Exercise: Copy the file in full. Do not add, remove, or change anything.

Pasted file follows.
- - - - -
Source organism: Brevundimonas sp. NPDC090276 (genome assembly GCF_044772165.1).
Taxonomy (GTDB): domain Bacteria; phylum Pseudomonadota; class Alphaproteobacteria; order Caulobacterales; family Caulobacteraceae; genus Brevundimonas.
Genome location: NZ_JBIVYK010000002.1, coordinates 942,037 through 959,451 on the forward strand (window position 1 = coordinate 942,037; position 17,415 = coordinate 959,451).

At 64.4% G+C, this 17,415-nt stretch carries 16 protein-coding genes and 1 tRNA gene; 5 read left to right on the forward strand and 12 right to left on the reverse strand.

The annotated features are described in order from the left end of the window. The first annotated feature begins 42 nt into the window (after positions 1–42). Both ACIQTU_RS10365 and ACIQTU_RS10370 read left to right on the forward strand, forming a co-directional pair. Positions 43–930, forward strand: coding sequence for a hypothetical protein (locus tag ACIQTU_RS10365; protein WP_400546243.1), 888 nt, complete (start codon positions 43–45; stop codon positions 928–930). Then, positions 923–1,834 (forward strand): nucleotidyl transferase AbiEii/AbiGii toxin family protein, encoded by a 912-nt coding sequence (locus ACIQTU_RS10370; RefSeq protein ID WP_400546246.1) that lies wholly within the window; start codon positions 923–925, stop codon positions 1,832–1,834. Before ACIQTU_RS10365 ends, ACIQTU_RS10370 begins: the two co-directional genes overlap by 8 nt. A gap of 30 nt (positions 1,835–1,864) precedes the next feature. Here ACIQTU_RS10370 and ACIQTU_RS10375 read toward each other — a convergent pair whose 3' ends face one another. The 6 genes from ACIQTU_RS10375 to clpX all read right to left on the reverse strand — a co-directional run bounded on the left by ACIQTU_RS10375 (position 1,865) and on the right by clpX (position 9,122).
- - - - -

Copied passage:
Source organism: Brevundimonas sp. NPDC090276 (genome assembly GCF_044772165.1).
Taxonomy (GTDB): domain Bacteria; phylum Pseudomonadota; class Alphaproteobacteria; order Caulobacterales; family Caulobacteraceae; genus Brevundimonas.
Genome location: NZ_JBIVYK010000002.1, coordinates 942,037 through 959,451 on the forward strand (window position 1 = coordinate 942,037; position 17,415 = coordinate 959,451).

At 64.4% G+C, this 17,415-nt stretch carries 16 protein-coding genes and 1 tRNA gene; 5 read left to right on the forward strand and 12 right to left on the reverse strand.

The annotated features are described in order from the left end of the window. The first annotated feature begins 42 nt into the window (after positions 1–42). Both ACIQTU_RS10365 and ACIQTU_RS10370 read left to right on the forward strand, forming a co-directional pair. Positions 43–930, forward strand: coding sequence for a hypothetical protein (locus tag ACIQTU_RS10365; protein WP_400546243.1), 888 nt, complete (start codon positions 43–45; stop codon positions 928–930). Then, positions 923–1,834 (forward strand): nucleotidyl transferase AbiEii/AbiGii toxin family protein, encoded by a 912-nt coding sequence (locus ACIQTU_RS10370; RefSeq protein ID WP_400546246.1) that lies wholly within the window; start codon positions 923–925, stop codon positions 1,832–1,834. Before ACIQTU_RS10365 ends, ACIQTU_RS10370 begins: the two co-directional genes overlap by 8 nt. A gap of 30 nt (positions 1,835–1,864) precedes the next feature. Here ACIQTU_RS10370 and ACIQTU_RS10375 read toward each other — a convergent pair whose 3' ends face one another. The 6 genes from ACIQTU_RS10375 to clpX all read right to left on the reverse strand — a co-directional run bounded on the left by ACIQTU_RS10375 (position 1,865) and on the right by clpX (position 9,122).